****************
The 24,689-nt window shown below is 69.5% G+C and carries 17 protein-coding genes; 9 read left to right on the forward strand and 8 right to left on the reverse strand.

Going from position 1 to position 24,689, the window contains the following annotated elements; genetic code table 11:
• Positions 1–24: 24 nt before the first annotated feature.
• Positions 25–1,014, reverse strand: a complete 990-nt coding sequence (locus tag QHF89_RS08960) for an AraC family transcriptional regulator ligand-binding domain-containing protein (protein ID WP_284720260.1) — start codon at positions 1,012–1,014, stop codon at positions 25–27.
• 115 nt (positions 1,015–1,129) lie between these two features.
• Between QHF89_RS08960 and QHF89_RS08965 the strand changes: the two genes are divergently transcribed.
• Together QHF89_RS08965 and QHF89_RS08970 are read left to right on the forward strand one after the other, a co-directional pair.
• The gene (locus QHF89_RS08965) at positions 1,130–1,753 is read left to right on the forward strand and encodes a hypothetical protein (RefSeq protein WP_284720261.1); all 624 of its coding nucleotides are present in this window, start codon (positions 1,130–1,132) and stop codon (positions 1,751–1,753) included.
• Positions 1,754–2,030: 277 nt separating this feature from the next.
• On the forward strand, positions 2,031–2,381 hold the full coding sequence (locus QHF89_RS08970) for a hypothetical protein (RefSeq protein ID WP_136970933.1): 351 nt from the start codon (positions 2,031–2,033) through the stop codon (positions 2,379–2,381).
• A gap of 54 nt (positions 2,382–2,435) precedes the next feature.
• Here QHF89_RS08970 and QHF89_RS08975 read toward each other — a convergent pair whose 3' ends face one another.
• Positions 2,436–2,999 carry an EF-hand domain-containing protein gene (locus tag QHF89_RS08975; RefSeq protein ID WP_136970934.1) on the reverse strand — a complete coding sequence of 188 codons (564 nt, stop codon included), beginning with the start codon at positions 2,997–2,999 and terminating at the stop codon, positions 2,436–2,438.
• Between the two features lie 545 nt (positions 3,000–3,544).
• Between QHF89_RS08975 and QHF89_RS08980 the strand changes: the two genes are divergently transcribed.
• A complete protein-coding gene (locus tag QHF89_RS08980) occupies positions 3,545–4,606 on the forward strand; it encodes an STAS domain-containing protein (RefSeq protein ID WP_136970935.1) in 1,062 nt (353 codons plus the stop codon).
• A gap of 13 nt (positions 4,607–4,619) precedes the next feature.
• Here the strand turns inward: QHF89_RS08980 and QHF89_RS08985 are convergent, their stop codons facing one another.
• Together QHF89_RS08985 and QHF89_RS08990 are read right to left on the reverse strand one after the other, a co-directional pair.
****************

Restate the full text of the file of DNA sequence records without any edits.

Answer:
The 24,689-nt window shown below is 69.5% G+C and carries 17 protein-coding genes; 9 read left to right on the forward strand and 8 right to left on the reverse strand.

Going from position 1 to position 24,689, the window contains the following annotated elements; genetic code table 11:
• Positions 1–24: 24 nt before the first annotated feature.
• Positions 25–1,014, reverse strand: a complete 990-nt coding sequence (locus tag QHF89_RS08960) for an AraC family transcriptional regulator ligand-binding domain-containing protein (protein ID WP_284720260.1) — start codon at positions 1,012–1,014, stop codon at positions 25–27.
• 115 nt (positions 1,015–1,129) lie between these two features.
• Between QHF89_RS08960 and QHF89_RS08965 the strand changes: the two genes are divergently transcribed.
• Together QHF89_RS08965 and QHF89_RS08970 are read left to right on the forward strand one after the other, a co-directional pair.
• The gene (locus QHF89_RS08965) at positions 1,130–1,753 is read left to right on the forward strand and encodes a hypothetical protein (RefSeq protein WP_284720261.1); all 624 of its coding nucleotides are present in this window, start codon (positions 1,130–1,132) and stop codon (positions 1,751–1,753) included.
• Positions 1,754–2,030: 277 nt separating this feature from the next.
• On the forward strand, positions 2,031–2,381 hold the full coding sequence (locus QHF89_RS08970) for a hypothetical protein (RefSeq protein ID WP_136970933.1): 351 nt from the start codon (positions 2,031–2,033) through the stop codon (positions 2,379–2,381).
• A gap of 54 nt (positions 2,382–2,435) precedes the next feature.
• Here QHF89_RS08970 and QHF89_RS08975 read toward each other — a convergent pair whose 3' ends face one another.
• Positions 2,436–2,999 carry an EF-hand domain-containing protein gene (locus tag QHF89_RS08975; RefSeq protein ID WP_136970934.1) on the reverse strand — a complete coding sequence of 188 codons (564 nt, stop codon included), beginning with the start codon at positions 2,997–2,999 and terminating at the stop codon, positions 2,436–2,438.
• Between the two features lie 545 nt (positions 3,000–3,544).
• Between QHF89_RS08975 and QHF89_RS08980 the strand changes: the two genes are divergently transcribed.
• A complete protein-coding gene (locus tag QHF89_RS08980) occupies positions 3,545–4,606 on the forward strand; it encodes an STAS domain-containing protein (RefSeq protein ID WP_136970935.1) in 1,062 nt (353 codons plus the stop codon).
• A gap of 13 nt (positions 4,607–4,619) precedes the next feature.
• Here the strand turns inward: QHF89_RS08980 and QHF89_RS08985 are convergent, their stop codons facing one another.
• Together QHF89_RS08985 and QHF89_RS08990 are read right to left on the reverse strand one after the other, a co-directional pair.